Vital Signs: How Much Will Shutdown Drag on Growth? - How the government shutdown will play out is still very uncertain. But the U.S. economy has faced shutdowns before. If the standoff persists, year-end gross domestic product growth is at risk because the shutdown started on the very first day of the fourth quarter. Looking at the 1995-96 experience, a shutdown lasting a few weeks will be a drag on growth. Nondefense federal spending in the fourth quarter of 1995 sliced about 0.4 percentage point from that quarter’s GDP growth. Some of that missed output was made up in subsequent quarters, but real nondefense government spending didn’t return to its pre-shutdown level until the first quarter of 1997. The critical difference between then and now is that the late-1990s economy was strong, powered by new technologies. Growth from the private sectors easily offset the shutdown drag. The current recovery is quite mild and a substantial drop in the federal government spending will be harder to absorb.

Dollar Seen as Shutdown Loser as Growth Hit Spurs QE - The first U.S. government shutdown in 17 years is stoking speculation that the longer it lasts, the more likely the Federal Reserve will delay reducing its monetary stimulus program, boosting emerging-market currencies at the expense of the dollar. At least $300 million a day in economic output will initially be lost because lawmakers can’t agree on a budget, according to IHS Inc. (IHS) A two-week shutdown starting Oct. 1 could cut growth by 0.3 percentage point to a 2.3 percent rate, according to St. Louis-based Macroeconomic Advisers LLC. The Fed’s stimulus programs have weighed on the greenback, with the Bloomberg Dollar Index falling 0.9 percent since Sept. 17. That was the day before the central bank decided to keep printing cash to buy $85 billion of bonds a month because it has yet to see signs of sustained economic growth. The Bloomberg JPMorgan Asia Dollar Index (ADXY) is up 0.3 percent in that period. “If the fiscal issue drags on, the Fed is likely to be less willing to reduce stimulus in the economy. The dollar will suffer if that is the case,”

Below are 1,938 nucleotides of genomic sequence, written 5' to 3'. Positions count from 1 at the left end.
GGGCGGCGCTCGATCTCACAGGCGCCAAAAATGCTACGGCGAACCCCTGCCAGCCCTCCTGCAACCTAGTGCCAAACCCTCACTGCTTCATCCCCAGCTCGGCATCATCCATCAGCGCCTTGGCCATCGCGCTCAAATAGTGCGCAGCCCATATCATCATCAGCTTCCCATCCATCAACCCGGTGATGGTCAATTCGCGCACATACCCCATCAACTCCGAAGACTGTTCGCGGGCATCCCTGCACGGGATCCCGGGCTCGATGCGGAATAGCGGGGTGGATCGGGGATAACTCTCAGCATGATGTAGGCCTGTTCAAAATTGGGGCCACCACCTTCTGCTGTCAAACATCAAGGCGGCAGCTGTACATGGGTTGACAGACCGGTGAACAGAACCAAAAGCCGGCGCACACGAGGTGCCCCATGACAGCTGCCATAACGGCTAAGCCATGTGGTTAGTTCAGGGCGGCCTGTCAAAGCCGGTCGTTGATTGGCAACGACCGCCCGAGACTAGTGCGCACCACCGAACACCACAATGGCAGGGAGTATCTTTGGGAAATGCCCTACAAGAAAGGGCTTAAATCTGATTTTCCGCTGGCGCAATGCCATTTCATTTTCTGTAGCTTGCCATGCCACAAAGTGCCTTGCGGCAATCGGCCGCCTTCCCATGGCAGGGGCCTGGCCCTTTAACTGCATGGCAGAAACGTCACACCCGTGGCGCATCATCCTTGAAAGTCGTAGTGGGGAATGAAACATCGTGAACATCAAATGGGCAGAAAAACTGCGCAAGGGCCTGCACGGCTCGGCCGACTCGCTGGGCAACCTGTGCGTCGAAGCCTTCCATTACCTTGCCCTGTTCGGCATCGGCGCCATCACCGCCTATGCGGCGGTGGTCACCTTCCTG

Shutdown Will Cost U.S. Economy $300 Million a Day, IHS Says - A partial shutdown of the federal government will cost the U.S. at least $300 million a day in lost economic output at the start, according to IHS Inc. While that is a small fraction of the country’s $15.7 trillion economy, the daily impact of a shutdown is likely to accelerate if it continues as it depresses confidence and spending by businesses and consumers. Lexington, Massachusetts-based IHS, a global market research firm, estimates that its forecast for 2.2 percent annualized growth in the fourth quarter will be reduced 0.2 percentage point in a weeklong shutdown. A 21-day closing like the one in 1995-96 could cut growth by 0.9 to 1.4 percentage point, according to Guy LeBas, chief fixed income strategist at Janney Montgomery Scott LLC in Philadelphia. “Government spending touches every aspect of the economy, and disruption of spending, more than the direct loss of income, threatens to damage investor and business confidence in ways that can seriously harm economic growth,”